For this photo, and others like it, see my PhotoShelter portfolio.
It does look like Japan wants to engage internationally, but it doesn’t do so sincerely or worse. I think it’s best to remind the reader that all countries have their contradictions, and it’s always easier to see these when you’re on the outside looking in.
As you may know, the Senkaku Islands dispute is being ratcheted up by newly installed politicians who are eager to prove their worth; that is, it’s an ego contest, a test of wits, or a game of chicken (who will blink first). In any case, Japan has been using the Coast Guard to patrol the disputed islands, and since China has been sending surveillance aircraft, F-15 jets (pictured below) have been scrambled (thanks to a Google+ user for sharing this source, Global Post). Talk on Google+ by some has turned pessimistic, as if some sort of armed skirmish is inevitable. Let’s hope “cool heads will prevail”. More photos of the Japanese Self-defence Air Force are available on my PhotoShelter portfolio.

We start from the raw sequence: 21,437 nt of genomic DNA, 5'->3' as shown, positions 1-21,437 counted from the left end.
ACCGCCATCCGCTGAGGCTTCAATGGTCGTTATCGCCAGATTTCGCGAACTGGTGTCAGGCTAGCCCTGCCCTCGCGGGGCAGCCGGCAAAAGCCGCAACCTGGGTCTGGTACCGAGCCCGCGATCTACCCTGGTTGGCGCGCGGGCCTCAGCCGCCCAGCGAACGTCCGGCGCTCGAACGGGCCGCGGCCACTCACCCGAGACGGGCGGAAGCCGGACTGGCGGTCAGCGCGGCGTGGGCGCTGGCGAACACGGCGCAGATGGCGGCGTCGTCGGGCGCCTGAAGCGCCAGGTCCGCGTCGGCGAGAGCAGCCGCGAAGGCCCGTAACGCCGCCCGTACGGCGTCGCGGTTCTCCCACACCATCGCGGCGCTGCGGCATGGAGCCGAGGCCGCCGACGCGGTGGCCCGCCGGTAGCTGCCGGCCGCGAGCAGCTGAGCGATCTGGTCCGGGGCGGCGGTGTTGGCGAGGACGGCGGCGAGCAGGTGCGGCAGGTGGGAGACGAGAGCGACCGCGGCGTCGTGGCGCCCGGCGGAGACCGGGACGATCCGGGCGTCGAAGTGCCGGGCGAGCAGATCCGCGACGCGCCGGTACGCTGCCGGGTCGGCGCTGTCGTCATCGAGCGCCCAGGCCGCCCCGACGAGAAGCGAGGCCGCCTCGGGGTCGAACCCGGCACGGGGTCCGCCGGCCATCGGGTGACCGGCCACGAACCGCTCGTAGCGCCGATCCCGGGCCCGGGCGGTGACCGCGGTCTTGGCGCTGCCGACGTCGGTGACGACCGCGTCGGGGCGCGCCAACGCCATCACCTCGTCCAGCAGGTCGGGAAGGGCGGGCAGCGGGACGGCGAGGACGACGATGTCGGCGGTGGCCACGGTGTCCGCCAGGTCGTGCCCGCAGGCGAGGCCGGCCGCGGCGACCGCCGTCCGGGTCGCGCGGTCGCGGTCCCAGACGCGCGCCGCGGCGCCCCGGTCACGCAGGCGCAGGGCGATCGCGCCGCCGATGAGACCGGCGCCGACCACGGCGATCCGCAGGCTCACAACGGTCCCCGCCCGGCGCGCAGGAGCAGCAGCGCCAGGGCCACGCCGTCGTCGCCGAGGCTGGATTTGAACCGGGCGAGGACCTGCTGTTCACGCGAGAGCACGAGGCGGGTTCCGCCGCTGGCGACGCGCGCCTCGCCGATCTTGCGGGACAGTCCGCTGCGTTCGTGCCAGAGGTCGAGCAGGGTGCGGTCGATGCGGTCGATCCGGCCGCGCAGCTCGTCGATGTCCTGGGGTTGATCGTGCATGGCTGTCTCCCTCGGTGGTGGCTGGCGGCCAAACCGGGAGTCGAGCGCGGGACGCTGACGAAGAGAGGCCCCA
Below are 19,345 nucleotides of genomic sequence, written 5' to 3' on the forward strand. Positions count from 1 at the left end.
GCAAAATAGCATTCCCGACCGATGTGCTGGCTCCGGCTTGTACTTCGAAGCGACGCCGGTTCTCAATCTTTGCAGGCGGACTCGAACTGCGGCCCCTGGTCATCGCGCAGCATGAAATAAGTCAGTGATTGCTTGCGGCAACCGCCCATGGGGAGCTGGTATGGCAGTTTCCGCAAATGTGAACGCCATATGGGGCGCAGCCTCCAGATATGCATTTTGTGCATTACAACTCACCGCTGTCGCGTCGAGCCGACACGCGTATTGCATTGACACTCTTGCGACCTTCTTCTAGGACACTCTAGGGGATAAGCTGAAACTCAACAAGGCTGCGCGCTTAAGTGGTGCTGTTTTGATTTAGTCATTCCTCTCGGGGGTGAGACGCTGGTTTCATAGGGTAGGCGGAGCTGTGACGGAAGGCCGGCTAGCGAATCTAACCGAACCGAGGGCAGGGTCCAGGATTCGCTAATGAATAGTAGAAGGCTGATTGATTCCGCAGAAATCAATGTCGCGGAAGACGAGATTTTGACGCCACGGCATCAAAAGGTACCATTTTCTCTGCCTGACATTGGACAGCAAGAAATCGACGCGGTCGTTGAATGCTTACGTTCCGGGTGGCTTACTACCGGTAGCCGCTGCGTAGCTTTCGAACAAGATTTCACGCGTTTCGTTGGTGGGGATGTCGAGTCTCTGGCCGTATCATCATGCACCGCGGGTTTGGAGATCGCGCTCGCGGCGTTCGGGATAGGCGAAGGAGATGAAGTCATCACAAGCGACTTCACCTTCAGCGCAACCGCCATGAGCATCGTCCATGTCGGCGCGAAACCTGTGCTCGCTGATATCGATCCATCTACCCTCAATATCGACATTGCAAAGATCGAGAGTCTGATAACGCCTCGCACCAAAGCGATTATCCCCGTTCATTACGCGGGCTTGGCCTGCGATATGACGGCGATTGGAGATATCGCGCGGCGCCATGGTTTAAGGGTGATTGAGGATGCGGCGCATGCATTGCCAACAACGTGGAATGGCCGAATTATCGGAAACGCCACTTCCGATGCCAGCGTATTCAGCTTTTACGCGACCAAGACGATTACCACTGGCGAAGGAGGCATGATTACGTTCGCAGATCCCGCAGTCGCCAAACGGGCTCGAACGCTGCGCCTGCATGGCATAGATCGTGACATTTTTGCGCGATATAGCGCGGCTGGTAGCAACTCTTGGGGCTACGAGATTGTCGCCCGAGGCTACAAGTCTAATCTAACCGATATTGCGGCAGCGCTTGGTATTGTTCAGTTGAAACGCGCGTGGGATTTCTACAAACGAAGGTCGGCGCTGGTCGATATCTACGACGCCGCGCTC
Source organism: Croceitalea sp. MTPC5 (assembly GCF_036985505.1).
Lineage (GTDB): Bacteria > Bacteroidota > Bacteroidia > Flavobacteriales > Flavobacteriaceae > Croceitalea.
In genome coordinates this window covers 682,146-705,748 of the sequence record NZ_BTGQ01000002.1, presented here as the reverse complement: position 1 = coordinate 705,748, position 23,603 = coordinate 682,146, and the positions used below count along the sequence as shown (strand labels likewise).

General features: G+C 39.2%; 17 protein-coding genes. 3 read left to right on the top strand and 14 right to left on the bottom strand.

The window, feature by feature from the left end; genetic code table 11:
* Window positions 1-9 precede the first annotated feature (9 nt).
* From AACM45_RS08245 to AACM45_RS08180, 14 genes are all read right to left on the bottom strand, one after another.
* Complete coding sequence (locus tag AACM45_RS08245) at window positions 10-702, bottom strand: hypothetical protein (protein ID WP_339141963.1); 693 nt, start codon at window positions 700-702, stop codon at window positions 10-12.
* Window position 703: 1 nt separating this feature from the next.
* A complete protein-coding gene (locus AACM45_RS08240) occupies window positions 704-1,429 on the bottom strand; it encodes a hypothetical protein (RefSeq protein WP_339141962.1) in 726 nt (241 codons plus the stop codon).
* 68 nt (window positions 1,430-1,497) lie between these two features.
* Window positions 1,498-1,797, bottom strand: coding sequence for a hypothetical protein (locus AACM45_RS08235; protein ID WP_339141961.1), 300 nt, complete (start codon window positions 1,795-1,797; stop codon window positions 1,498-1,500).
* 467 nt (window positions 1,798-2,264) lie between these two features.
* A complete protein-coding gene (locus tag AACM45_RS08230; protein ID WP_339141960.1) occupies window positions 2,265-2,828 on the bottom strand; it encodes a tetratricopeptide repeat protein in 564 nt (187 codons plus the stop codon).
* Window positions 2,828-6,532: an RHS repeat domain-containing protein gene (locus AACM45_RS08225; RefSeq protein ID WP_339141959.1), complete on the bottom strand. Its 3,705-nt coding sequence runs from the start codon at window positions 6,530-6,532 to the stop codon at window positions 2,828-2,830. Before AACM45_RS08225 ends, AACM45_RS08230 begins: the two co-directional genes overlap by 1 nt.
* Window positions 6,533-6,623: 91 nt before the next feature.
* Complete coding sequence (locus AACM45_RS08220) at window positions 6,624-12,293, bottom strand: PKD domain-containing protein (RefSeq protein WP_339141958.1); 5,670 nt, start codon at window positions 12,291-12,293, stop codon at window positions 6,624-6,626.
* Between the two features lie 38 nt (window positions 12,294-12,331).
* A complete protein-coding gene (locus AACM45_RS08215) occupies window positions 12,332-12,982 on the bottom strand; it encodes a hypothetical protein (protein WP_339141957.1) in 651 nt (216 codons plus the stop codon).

Update (15 Jan 2013): The Chinese government now plans to ‘survey’ the Senkaku Islands (BBC)
Update (21 Jan 2013): Chinese fighter jets now involved, and Prime Minister Abe calls for ‘rules of engagement’ to prevent a military escalation (Japan Today).